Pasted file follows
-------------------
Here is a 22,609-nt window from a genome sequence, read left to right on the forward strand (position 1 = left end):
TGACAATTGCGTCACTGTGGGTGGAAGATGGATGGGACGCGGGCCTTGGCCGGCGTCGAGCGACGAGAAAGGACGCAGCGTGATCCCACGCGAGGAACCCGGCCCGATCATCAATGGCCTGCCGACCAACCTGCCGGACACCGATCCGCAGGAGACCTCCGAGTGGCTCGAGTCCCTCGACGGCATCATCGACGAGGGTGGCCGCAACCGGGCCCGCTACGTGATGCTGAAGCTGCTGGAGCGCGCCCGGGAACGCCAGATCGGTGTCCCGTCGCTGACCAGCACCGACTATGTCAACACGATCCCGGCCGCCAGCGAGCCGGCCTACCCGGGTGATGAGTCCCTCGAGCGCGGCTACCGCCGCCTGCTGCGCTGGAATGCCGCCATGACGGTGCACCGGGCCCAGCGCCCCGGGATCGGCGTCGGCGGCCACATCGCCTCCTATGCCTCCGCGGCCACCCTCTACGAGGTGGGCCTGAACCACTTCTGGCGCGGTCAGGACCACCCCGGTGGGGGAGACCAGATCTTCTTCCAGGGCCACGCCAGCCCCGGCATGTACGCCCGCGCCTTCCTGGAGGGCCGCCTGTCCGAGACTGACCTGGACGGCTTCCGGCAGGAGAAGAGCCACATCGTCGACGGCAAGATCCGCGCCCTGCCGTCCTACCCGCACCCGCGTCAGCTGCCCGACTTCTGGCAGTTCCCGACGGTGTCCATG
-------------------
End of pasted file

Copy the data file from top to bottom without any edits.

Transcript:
Here is a 22,609-nt window from a genome sequence, read left to right on the forward strand (position 1 = left end):
TGACAATTGCGTCACTGTGGGTGGAAGATGGATGGGACGCGGGCCTTGGCCGGCGTCGAGCGACGAGAAAGGACGCAGCGTGATCCCACGCGAGGAACCCGGCCCGATCATCAATGGCCTGCCGACCAACCTGCCGGACACCGATCCGCAGGAGACCTCCGAGTGGCTCGAGTCCCTCGACGGCATCATCGACGAGGGTGGCCGCAACCGGGCCCGCTACGTGATGCTGAAGCTGCTGGAGCGCGCCCGGGAACGCCAGATCGGTGTCCCGTCGCTGACCAGCACCGACTATGTCAACACGATCCCGGCCGCCAGCGAGCCGGCCTACCCGGGTGATGAGTCCCTCGAGCGCGGCTACCGCCGCCTGCTGCGCTGGAATGCCGCCATGACGGTGCACCGGGCCCAGCGCCCCGGGATCGGCGTCGGCGGCCACATCGCCTCCTATGCCTCCGCGGCCACCCTCTACGAGGTGGGCCTGAACCACTTCTGGCGCGGTCAGGACCACCCCGGTGGGGGAGACCAGATCTTCTTCCAGGGCCACGCCAGCCCCGGCATGTACGCCCGCGCCTTCCTGGAGGGCCGCCTGTCCGAGACTGACCTGGACGGCTTCCGGCAGGAGAAGAGCCACATCGTCGACGGCAAGATCCGCGCCCTGCCGTCCTACCCGCACCCGCGTCAGCTGCCCGACTTCTGGCAGTTCCCGACGGTGTCCATG